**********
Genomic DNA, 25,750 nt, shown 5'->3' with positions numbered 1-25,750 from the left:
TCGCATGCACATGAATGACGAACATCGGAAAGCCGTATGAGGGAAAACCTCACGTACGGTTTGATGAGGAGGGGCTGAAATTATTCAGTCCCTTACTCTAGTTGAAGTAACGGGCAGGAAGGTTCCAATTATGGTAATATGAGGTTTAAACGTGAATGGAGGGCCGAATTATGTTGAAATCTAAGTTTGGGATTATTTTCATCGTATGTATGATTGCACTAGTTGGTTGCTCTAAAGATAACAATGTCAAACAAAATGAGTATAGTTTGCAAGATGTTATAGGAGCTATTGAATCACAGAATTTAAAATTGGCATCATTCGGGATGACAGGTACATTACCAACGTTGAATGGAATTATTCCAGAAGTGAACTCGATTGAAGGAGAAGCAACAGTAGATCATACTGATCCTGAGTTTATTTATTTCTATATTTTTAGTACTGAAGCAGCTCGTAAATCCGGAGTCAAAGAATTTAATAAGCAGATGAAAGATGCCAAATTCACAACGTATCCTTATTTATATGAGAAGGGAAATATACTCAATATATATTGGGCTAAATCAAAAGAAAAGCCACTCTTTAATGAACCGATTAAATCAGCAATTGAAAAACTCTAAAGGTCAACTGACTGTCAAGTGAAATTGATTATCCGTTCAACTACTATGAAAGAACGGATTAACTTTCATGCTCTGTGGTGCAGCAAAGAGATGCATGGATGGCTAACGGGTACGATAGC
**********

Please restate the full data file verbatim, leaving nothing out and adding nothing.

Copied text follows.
Genomic DNA, 25,750 nt, shown 5'->3' with positions numbered 1-25,750 from the left:
TCGCATGCACATGAATGACGAACATCGGAAAGCCGTATGAGGGAAAACCTCACGTACGGTTTGATGAGGAGGGGCTGAAATTATTCAGTCCCTTACTCTAGTTGAAGTAACGGGCAGGAAGGTTCCAATTATGGTAATATGAGGTTTAAACGTGAATGGAGGGCCGAATTATGTTGAAATCTAAGTTTGGGATTATTTTCATCGTATGTATGATTGCACTAGTTGGTTGCTCTAAAGATAACAATGTCAAACAAAATGAGTATAGTTTGCAAGATGTTATAGGAGCTATTGAATCACAGAATTTAAAATTGGCATCATTCGGGATGACAGGTACATTACCAACGTTGAATGGAATTATTCCAGAAGTGAACTCGATTGAAGGAGAAGCAACAGTAGATCATACTGATCCTGAGTTTATTTATTTCTATATTTTTAGTACTGAAGCAGCTCGTAAATCCGGAGTCAAAGAATTTAATAAGCAGATGAAAGATGCCAAATTCACAACGTATCCTTATTTATATGAGAAGGGAAATATACTCAATATATATTGGGCTAAATCAAAAGAAAAGCCACTCTTTAATGAACCGATTAAATCAGCAATTGAAAAACTCTAAAGGTCAACTGACTGTCAAGTGAAATTGATTATCCGTTCAACTACTATGAAAGAACGGATTAACTTTCATGCTCTGTGGTGCAGCAAAGAGATGCATGGATGGCTAACGGGTACGATAGC